Schismogenesis  

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Schismogenesis literally means "creation of division". The term derives from the Greek words skhisma "cleft" (borrowed into English as schism, "division into opposing factions"), and genesis "generation, creation" (deriving in turn from gignesthai "be born or produced, creation, a coming into being").

Contents

Concepts of Schismogenesis

In anthropology

The concept of schismogenesis was developed by the anthropologist Gregory Bateson in the 1930s, to account for certain forms of social behavior between groups. Analogous to Émile Durkheim's concepts of mechanical and organic solidarity (see functionalism), Bateson posited a symmetrical form of schismogenic behavior that consisted of a competitive relationship between categorical equals (e.g., rivalry) and complementary schismogenesis between categorical unequals (e.g., dominance and submission). Bateson's specific contribution was to suggest that certain concrete ritual behaviors either inhibited or stimulated the schismogenic relationship in its various forms. In his earlier formulations, Bateson tied the notion to that of ethos.

In music

Steven Feld (1994, p.265-271), apparently in response to R. Murray Schafer's schizophonia and borrowing the term from Bateson, employs schismogenesis to name the recombination and recontextualization of sounds split from their sources.

Two Types of Schismogenesis

Bateson, in Steps to an Ecology of Mind describes the two forms of schismogenesis and proposes that both forms are self-destructive to the parties involved. He goes on to suggest that researchers look into methods that one or both parties may employ to stop a schismogenesis before it reaches its destructive stage.

Complementary Schismogenesis

The first type of schismogenesis is best characterized by a class struggle, but is defined more broadly to include a range of other possible social phenomena. Given two groups of people, the interaction between them is such that a behavior X from one side elicits a behavior Y from the other side, The two behaviors complement one another, exemplified in the dominant-submissive behaviors of a class struggle. Furthermore, the behaviors may exaggerate one another, leading to a severe rift and possible conflict.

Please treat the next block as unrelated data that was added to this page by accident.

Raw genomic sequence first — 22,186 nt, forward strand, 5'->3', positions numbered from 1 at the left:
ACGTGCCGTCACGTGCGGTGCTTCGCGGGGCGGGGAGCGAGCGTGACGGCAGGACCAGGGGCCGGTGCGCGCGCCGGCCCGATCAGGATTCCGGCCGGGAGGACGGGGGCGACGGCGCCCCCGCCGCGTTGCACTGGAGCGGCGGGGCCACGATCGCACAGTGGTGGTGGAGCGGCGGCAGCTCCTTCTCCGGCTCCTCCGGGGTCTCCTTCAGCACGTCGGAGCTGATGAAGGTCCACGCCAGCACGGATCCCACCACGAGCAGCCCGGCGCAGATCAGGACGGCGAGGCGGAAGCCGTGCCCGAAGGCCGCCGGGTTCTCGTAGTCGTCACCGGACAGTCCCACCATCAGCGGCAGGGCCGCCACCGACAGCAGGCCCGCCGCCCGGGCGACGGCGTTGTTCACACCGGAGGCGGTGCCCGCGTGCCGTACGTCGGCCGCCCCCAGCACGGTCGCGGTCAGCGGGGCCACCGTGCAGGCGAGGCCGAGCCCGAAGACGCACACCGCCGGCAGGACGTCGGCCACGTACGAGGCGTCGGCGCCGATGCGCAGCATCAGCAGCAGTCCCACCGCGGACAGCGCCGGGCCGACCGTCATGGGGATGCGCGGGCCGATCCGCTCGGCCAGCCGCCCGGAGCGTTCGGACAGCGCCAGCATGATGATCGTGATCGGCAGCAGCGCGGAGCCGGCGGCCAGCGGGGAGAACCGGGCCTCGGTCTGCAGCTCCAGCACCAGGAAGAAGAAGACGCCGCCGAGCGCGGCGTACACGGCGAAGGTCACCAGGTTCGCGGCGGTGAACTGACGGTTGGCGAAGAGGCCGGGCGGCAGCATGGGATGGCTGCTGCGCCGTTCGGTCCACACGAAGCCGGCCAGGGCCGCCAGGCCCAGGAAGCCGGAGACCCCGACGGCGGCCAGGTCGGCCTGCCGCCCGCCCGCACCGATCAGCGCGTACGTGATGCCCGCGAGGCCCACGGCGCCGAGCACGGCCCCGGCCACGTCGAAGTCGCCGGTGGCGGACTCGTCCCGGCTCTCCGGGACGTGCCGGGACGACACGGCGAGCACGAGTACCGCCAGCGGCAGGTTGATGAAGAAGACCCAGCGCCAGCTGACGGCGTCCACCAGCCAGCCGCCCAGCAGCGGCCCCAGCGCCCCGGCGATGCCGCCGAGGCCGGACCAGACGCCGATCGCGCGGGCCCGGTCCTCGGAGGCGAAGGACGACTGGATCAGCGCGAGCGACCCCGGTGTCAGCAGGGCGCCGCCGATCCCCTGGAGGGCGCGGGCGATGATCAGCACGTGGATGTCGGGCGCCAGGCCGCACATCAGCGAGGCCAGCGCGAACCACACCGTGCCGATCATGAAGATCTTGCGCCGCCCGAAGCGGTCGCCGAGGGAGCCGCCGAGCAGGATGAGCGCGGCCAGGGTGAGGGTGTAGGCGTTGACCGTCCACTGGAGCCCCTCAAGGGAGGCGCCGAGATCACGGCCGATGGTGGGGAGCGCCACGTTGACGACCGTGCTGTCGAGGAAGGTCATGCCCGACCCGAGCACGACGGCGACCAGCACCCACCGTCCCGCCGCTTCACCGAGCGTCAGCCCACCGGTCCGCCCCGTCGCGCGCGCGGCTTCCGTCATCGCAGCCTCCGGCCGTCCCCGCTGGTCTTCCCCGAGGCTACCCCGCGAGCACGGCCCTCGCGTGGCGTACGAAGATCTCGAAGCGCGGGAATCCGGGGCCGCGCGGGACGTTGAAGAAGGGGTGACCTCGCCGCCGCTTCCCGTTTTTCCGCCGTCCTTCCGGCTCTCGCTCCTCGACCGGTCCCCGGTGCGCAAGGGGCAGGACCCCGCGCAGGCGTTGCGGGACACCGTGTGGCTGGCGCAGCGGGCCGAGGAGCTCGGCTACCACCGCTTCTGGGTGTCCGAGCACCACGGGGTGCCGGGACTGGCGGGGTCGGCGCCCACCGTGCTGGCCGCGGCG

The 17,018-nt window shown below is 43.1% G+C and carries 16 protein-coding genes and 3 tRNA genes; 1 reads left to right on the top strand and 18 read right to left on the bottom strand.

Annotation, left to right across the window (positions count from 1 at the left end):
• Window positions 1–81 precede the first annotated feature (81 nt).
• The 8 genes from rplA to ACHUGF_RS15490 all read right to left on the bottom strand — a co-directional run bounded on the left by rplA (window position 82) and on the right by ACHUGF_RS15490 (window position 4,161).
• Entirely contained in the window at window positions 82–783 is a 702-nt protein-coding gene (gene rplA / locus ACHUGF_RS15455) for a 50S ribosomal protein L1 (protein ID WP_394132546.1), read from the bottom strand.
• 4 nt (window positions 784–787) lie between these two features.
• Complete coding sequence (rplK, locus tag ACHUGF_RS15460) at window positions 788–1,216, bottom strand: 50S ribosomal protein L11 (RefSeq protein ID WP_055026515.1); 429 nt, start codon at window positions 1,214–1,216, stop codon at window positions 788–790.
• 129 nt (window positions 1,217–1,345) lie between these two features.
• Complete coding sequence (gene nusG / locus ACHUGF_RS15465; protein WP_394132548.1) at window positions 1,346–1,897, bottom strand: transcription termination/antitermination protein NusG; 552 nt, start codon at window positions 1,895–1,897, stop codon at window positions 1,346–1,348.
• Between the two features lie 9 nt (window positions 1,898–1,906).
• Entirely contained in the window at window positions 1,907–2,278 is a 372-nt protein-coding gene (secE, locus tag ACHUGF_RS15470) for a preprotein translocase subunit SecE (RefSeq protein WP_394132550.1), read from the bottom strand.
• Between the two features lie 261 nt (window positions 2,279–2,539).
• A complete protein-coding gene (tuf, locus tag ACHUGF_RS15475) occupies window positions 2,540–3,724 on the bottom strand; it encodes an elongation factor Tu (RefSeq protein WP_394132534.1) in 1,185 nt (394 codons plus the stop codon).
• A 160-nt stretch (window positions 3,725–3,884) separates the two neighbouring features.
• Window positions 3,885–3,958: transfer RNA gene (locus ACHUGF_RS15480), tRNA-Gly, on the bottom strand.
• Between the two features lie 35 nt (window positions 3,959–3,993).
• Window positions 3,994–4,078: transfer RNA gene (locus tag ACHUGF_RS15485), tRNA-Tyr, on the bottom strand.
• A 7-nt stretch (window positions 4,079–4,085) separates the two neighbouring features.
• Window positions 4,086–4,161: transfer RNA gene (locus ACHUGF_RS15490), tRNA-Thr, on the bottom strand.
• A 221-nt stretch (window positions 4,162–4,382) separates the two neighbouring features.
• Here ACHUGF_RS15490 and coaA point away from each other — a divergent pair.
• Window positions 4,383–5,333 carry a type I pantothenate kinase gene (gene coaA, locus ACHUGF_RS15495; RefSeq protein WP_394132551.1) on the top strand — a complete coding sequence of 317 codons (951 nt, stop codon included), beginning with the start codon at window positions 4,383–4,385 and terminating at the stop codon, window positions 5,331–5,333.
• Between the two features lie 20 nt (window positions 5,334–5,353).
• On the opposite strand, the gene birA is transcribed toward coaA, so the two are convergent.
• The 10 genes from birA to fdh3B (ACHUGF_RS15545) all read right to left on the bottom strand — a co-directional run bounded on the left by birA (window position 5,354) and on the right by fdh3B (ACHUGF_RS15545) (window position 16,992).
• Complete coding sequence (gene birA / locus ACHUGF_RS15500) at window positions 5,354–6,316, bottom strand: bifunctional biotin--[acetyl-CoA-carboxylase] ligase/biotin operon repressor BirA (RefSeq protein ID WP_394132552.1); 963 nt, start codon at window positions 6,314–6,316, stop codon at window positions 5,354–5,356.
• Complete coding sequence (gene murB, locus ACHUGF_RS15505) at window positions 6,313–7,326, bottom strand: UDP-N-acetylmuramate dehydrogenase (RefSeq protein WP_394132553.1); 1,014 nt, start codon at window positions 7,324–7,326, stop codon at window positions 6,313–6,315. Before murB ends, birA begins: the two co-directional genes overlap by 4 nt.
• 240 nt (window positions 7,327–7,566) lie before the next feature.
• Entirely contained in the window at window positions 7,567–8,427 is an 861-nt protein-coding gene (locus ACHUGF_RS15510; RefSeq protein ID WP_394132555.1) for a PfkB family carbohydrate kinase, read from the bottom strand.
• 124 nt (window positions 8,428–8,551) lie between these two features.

Symmetrical Schismogenesis

The second type of schismogenesis is best shown by an arms race. The behaviors of the parties involved elicit similar or symmetrical behaviors from the other parties. In the case of the United States and the Soviet Union, each party continually sought to amass more nuclear weapons than the other party, a clearly fruitless but seemingly necessary endeavor on both sides.

A form of symmetrical schismogenesis exists in common sporting events, such as baseball, where the rules are the same for both teams.

References

  • Feld, Steven (1994) "From Schizophonia to Schismogenesis..." In Music Grooves, edited by Charles Keil and Steven Feld, 257-289. Chicago: The University of Chicago Press.
  • Tannen, Deborah (2004) “He Said, She Said; Exploring the Different Ways Men and Women Communicate” Portable Professor: Linguistics. Barnes & Noble Audio Lecture Series.




Unless indicated otherwise, the text in this article is either based on Wikipedia article "Schismogenesis" or another language Wikipedia page thereof used under the terms of the GNU Free Documentation License; or on research by Jahsonic and friends. See Art and Popular Culture's copyright notice.

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